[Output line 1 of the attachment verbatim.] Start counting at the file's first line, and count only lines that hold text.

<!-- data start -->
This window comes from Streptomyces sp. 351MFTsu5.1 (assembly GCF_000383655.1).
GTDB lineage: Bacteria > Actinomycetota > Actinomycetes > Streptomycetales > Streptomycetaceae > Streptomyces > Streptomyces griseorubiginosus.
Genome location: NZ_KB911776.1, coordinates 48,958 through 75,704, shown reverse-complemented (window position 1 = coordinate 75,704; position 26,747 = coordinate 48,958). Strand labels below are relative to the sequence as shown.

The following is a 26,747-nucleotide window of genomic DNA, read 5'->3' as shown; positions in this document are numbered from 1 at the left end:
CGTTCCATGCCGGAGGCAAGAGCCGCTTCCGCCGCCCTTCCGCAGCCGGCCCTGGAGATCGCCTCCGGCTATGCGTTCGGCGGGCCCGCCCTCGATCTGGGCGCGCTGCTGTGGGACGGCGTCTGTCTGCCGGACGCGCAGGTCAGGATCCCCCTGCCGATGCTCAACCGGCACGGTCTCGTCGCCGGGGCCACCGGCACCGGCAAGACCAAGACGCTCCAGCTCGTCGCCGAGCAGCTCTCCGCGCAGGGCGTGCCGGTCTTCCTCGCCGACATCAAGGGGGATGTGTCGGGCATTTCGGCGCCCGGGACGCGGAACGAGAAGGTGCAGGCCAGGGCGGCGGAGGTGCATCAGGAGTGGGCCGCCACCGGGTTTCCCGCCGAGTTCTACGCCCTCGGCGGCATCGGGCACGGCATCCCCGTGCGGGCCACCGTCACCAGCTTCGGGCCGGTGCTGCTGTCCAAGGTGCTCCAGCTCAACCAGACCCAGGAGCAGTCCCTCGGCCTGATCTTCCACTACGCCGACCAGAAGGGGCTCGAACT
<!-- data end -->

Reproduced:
This window comes from Streptomyces sp. 351MFTsu5.1 (assembly GCF_000383655.1).